What do you do with a large industrial campus when the industry’s need for it has faded?
Ram Tool took the dreamer’s approach and called in some of Birmingham’s best development minds to brainstorm what the future might hold for the Continental Gin industrial campus in Avondale. Team members from Woodlawn Foundation, CCR Architecture, Auburn Urban Studio, Krumdieck Architecture, Create Birmingham and REV Birmingham gathered last week to map out the possibilities.
The Continental Gin Industrial Park is perhaps best known today as the home of Ram Tool’s offices as well as Cahaba Brewing‘s brewery and taproom. The 28-acre industrial site began in 1925 with the Continental Gin Company, which manufactured cotton gins.
The Head family, which owns Ram Tool, bought the park in the early 1960s and have worked to preserve and renovate portions of the historic property for current and future uses. The brainstorming session helped Ram Tool begin to plan how to rework the site for modern-day use by more occupants.
Attendees toured the site to learn the park’s history and relationship to surrounding neighborhoods. They dreamed up ways in which the Continental Gin site can add to and become an integral part of the future of the neighborhood and Birmingham.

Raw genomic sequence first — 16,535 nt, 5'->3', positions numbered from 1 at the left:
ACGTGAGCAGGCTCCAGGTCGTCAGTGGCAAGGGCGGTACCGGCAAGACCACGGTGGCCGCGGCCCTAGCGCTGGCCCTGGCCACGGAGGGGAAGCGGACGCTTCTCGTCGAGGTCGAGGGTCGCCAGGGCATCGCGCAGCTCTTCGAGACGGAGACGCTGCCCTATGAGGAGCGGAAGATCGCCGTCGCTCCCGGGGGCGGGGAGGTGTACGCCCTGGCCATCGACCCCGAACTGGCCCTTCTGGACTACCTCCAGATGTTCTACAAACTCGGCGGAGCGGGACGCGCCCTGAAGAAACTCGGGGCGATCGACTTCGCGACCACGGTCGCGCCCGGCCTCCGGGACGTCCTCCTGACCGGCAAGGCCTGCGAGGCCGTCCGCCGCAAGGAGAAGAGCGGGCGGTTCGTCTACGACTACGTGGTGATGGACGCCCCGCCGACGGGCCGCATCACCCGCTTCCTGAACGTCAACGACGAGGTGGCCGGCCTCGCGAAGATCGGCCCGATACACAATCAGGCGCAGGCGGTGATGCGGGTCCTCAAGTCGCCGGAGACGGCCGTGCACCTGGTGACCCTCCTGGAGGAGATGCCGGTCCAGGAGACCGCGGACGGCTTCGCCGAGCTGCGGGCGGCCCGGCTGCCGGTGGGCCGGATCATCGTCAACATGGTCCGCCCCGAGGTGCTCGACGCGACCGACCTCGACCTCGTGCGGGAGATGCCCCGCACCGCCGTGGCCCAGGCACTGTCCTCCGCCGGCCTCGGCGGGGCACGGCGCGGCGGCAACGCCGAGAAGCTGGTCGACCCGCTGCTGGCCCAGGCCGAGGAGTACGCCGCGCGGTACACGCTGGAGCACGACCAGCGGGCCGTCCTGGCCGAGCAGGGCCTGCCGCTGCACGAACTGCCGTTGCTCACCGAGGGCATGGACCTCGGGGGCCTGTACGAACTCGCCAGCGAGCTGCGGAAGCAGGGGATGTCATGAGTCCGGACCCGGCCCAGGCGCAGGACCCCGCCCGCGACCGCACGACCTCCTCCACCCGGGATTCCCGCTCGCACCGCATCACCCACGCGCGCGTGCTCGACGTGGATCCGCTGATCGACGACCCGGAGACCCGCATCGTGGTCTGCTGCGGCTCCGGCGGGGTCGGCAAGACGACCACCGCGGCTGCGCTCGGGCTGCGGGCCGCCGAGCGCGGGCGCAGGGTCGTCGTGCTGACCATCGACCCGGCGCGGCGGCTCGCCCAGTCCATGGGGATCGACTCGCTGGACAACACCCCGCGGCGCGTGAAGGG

After the tour, attendees sat down to put their ideas to paper. They challenged each other to stretch their ideas beyond the preconceived and probable, which resulted in some interesting sketches and plans for the underutilized property to bring more vibrancy to the campus and into the neighborhoods.
The historic warehouses are filled with character in the form of steel framing, brick walls and ceilings that reach heights of 13 to 26 feet! The complex includes a mix of tenants now, such as the Southern Vintage Fire Apparatus Association and Senator Doug Jones’ Birmingham offices, in addition to Ram Tool’s offices. The remaining spaces offer lots of wide open square footage that could be used as-is or reworked for new uses.
So, what’s next for the Continental Gin site? More discovery, more listening, more dreaming… the ideas have just begun!
At REV, we also love seeing the added vibrancy on the street as patrons enjoy outdoor dining in our beautiful city. As indoor dining reopens, cities across the country are realizing that ending expanded outdoor dining could mean leaving money on the table.
Although the Greyhound Bus Terminal was renovated in the ’70s, many original elements of the building remained and have now been become historic highlights in the present-day adaptive reuse project. Join us on a photo tour of the historic space!
This is obviously good for downtown… but why *exactly*? Here’s REV President & CEO David Fleming’s take on what the move means for downtown Birmingham’s place in the world now and in the future.